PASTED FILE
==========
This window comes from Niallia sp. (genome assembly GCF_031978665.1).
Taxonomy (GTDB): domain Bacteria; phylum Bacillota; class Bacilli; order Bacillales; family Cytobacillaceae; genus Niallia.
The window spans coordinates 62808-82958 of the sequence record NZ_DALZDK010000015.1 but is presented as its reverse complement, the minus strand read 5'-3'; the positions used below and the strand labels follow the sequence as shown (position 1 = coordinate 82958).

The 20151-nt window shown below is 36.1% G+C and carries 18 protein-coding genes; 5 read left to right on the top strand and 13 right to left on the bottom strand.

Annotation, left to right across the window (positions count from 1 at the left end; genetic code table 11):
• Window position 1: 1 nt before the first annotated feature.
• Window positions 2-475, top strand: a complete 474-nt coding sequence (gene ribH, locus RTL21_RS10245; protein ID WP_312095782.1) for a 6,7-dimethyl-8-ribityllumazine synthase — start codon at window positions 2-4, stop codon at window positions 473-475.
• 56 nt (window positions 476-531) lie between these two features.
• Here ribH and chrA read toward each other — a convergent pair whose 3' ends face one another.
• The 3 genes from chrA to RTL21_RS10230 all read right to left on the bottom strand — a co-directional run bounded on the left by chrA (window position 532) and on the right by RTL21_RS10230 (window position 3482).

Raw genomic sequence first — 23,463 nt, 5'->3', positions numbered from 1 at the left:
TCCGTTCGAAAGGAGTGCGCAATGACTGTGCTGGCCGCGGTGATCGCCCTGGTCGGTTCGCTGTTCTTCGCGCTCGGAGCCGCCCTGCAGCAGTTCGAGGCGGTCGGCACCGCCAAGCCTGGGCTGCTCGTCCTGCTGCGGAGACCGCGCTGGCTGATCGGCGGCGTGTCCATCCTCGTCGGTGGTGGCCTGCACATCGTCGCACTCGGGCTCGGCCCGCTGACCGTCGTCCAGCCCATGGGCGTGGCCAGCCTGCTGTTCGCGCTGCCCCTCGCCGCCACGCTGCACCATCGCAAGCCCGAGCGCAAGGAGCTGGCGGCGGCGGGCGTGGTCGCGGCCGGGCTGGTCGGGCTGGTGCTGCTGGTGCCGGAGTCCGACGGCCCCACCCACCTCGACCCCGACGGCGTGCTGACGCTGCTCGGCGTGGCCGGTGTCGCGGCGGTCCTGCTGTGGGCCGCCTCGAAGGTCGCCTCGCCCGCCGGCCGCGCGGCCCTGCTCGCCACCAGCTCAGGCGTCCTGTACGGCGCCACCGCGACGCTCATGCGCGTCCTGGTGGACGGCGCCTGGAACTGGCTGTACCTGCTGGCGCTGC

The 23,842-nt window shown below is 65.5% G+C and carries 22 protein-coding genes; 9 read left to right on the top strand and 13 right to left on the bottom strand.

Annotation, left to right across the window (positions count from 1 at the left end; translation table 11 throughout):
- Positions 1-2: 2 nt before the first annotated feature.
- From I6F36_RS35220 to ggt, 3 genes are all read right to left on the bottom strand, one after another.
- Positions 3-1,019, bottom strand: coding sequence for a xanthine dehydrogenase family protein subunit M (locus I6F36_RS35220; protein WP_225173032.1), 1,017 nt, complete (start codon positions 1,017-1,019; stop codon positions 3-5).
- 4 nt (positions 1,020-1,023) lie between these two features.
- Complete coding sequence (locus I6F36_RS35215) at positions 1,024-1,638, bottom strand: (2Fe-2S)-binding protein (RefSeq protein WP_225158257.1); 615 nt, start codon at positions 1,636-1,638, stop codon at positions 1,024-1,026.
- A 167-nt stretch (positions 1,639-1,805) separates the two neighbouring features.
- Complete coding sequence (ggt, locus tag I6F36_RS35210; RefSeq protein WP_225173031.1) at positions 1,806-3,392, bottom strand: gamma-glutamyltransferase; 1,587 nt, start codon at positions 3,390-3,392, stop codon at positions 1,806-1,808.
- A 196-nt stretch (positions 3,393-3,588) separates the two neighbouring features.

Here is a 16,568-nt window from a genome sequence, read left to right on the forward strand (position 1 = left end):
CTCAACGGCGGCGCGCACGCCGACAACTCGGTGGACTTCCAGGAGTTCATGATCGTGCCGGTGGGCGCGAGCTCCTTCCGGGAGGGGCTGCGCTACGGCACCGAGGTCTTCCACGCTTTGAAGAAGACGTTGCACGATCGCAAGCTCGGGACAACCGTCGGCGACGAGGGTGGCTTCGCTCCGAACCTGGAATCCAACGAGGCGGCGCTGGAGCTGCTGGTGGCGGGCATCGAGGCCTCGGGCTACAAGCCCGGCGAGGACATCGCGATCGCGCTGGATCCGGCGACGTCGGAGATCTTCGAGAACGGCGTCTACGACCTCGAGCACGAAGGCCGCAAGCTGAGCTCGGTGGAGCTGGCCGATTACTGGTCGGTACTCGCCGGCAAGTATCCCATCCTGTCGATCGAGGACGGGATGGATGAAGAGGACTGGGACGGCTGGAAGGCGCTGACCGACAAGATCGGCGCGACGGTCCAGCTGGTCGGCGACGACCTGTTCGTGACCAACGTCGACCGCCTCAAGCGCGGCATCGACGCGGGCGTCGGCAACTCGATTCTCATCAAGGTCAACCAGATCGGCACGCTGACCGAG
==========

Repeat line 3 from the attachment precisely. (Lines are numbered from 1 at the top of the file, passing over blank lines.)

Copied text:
The window spans coordinates 62808-82958 of the sequence record NZ_DALZDK010000015.1 but is presented as its reverse complement, the minus strand read 5'-3'; the positions used below and the strand labels follow the sequence as shown (position 1 = coordinate 82958).